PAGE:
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ESA inks Meteosat contract, ending procurement turmoil

Posted: February 25, 2012

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The European Space Agency signed a nearly $1.8 billion contract Friday for six geostationary weather satellites, selecting Thales Alenia Space to lead an industry team building the next-generation spacecraft for launches beginning in 2017.

Artist's concept of the MTG satellite system's imaging (foreground) and sounding spacecraft. Credit: ESA/P. Carril
The agreement for the Meteosat Third Generation, or MTG, satellites will ensure continuous European weather observations through at least 2037, according to an ESA announcement.

The $3.2 billion MTG program is jointly managed by ESA and Eumetsat, the European Organization for the Exploitation of Meteorological Satellites. Most of the project is funded by ESA, which pays for up-front development costs, while Eumetsat funds sustainment, ground systems and operations.

The satellites include four imaging platforms and two atmospheric sounding spacecraft stationed in geosynchronous orbit 22,300 miles above Earth's equator. The launch of the first imaging satellite, called MTG-I, is expected in 2017, followed by liftoff of a MTG-S sounding spacecraft in 2019, according to ESA.

The MTG system will launch at set intervals of every few years to keep track of weather over Europe and Africa for at least two decades.

The contract signing concludes a two-year political struggle over which European nations would receive the bulk of the work on the next-generation weather satellite program. France and Germany lead the European states contributing to the MTG system.

ESA originally picked the bid from France-based Thales in March 2010, opting for a lower-price contract that included significant contributions from OHB System AG of Bremen, Germany.

But Germany lobbied for a more extensive industrial role in the MTG program to match its funding contributions to the third-generation satellite network. The Thales-OHB bid beat out a proposal led by Germany's Astrium satellite production plants.

Germany won concessions before agreeing to the French-led contractor team. The infrared sounder instrument, which will fly on two MTG satellites to measure atmospheric water vapor and wind profiles, will be built by Kayser Threde in Munich.

OHB System is responsible for MTG's two sounding satellites. OHB will also supply the common satellite bus for all six MTG spacecraft, which will be three-axis stabilized. Earlier Meteosat satellites were drum-shaped spinners.

Thales Alenia Space is supplying the imaging instrument for four of the MTG satellites, and leading overall development of the imaging spacecraft.

Artist's concept of an MTG imaging satellite. Credit: ESA/P. Carril
The division of work between France and Germany challenged the implementation of ESA's geographic return rule, which states member states must receive industrial work commensurate with their budget contributions.

"ESA and Eumetsat issued a request for proposals for the development of the third-generation satellites, and Thales Alenia Space was able to propose industrial partnerships meeting ESA's geographical return rule, from both the qualitative and quantitative standpoints," a Thales Alenia Space press release said.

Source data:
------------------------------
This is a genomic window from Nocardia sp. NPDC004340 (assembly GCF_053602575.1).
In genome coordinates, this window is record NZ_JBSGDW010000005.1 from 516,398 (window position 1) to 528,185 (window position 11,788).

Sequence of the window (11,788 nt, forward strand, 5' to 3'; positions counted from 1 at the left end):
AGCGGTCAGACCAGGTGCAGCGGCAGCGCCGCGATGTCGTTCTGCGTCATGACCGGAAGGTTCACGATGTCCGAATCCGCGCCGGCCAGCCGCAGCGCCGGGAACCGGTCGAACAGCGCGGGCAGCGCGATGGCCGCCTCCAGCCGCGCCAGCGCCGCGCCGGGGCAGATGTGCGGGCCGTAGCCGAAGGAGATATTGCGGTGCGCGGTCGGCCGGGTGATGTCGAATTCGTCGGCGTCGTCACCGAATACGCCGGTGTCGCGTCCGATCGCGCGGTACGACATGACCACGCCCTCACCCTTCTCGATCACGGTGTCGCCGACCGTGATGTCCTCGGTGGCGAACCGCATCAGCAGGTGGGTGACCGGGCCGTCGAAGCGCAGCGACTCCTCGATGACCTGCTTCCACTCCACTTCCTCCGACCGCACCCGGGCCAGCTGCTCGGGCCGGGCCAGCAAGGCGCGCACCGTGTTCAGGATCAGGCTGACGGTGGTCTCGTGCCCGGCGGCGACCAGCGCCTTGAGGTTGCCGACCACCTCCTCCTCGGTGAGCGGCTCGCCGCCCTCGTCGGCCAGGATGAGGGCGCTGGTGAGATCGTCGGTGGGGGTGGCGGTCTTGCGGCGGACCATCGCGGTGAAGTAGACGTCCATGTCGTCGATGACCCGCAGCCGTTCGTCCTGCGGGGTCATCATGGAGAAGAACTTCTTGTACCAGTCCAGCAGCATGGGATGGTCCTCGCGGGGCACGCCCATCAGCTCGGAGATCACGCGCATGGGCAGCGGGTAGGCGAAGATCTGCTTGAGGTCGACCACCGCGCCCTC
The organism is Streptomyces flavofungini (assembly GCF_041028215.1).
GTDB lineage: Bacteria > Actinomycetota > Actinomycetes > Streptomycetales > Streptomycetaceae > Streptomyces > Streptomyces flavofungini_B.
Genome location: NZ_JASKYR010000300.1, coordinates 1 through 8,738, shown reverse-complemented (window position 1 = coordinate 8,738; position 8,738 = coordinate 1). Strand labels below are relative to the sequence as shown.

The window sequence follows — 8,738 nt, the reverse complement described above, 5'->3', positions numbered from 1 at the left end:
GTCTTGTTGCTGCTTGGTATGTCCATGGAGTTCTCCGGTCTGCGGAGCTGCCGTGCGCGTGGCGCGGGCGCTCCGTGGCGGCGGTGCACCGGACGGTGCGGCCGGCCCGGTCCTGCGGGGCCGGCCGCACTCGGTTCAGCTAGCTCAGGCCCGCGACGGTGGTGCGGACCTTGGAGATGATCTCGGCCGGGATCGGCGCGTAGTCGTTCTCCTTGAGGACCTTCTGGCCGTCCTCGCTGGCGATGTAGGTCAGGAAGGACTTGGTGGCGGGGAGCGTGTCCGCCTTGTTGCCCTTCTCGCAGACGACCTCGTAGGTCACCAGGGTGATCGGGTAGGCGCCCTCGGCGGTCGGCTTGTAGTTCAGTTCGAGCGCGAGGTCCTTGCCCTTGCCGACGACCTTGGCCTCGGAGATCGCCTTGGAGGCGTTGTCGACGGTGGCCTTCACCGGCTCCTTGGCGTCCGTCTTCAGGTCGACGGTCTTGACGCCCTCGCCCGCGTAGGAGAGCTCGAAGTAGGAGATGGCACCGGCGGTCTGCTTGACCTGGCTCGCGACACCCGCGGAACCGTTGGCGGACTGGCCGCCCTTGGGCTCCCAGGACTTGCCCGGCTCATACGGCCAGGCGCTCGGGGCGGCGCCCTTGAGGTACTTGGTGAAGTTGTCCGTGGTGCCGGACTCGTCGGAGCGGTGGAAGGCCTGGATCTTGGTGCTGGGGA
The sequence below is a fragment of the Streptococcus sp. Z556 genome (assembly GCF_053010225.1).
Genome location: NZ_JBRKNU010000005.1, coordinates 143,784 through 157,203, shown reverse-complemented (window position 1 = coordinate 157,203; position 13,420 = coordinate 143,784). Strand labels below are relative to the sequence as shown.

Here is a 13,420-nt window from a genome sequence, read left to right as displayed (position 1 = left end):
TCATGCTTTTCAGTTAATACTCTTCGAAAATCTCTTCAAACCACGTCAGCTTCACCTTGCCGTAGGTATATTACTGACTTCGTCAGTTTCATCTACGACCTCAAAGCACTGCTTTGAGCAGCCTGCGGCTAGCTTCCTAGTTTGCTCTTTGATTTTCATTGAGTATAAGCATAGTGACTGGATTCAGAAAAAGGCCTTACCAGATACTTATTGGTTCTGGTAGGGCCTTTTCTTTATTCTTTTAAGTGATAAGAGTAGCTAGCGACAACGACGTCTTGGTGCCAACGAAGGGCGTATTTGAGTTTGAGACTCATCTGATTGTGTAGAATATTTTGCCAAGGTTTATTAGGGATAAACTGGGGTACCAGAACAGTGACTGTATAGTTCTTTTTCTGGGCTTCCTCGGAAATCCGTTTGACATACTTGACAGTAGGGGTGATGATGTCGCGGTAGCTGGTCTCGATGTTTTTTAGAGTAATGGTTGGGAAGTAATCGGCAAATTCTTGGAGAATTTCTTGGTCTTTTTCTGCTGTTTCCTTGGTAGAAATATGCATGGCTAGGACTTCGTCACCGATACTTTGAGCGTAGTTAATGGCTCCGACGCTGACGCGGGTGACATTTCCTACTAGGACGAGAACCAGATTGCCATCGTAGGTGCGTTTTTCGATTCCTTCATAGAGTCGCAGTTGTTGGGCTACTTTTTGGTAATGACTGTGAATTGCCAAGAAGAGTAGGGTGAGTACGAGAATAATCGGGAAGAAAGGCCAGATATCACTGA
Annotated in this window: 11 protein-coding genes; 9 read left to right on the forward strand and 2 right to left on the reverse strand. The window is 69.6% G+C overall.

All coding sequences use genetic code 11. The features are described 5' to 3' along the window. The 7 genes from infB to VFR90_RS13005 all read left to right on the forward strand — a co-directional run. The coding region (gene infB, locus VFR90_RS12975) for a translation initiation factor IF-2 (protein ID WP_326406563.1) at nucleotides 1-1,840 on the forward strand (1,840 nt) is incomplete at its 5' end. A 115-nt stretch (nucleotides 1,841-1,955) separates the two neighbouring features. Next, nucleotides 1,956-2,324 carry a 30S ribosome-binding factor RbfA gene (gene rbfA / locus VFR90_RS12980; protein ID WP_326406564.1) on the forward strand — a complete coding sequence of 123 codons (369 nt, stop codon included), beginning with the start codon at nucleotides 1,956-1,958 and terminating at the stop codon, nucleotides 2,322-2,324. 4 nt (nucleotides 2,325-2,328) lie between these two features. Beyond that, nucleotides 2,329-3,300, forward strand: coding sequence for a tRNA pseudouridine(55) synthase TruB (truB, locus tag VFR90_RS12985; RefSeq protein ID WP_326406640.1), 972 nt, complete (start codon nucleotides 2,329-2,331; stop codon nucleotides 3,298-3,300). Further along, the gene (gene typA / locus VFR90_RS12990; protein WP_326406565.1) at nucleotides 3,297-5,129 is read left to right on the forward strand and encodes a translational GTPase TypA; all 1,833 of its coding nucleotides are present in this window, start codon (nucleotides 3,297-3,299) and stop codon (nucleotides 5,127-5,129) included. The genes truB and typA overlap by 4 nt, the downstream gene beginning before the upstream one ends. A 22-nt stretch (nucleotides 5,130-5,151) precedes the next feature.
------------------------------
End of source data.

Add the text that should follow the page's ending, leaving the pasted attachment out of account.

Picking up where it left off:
"I am very proud and very honored to sign the contract for the Meteosat Third Generation program here at ESA, along with Eumetsat, CNES and Meteo France, and our German partners OHB and KT, with whom we form the 'core team'," said Reynald Seznec, president and CEO of Thales Alenia Space.

"This contract is the culmination of a long industrial optimization approach, starting with the request for proposals," Seznec said in a press release. "We are now enthusiastically looking forward to this exciting challenge, and once again demonstrating the excellence of the European space industry by delivering our accustomed world-class performance in geostationary orbit meteorology."

According to the Thales statement, the preliminary design reviews for the MTG system, instruments and platform will be completed this year.

The four MTG imaging satellites will each carry a 16-channel camera to capture global snapshots every 10 minutes, with the ability to focus on local areas with greater resolution and faster image repeats. The imaging satellites will also feature lightning imagers and search-and-rescue payloads.

In addition to the infrared sounder, MTG's two sounding spacecraft will each carry an ultraviolet payload for Europe's Sentinel Earth observation program to analyze atmospheric chemistry and identify trace gases, according to ESA.

The MTG program continues a series of European weather satellites that began in 1977. Two Meteosat Second Generation, or MSG, satellites are now operating in space, with another MSG craft due for launch on an Ariane 5 rocket this summer.

A fourth MSG satellite will blast off as soon as 2014.

Thales Alenia Space has been prime contractor on all of Europe's Meteosat satellites.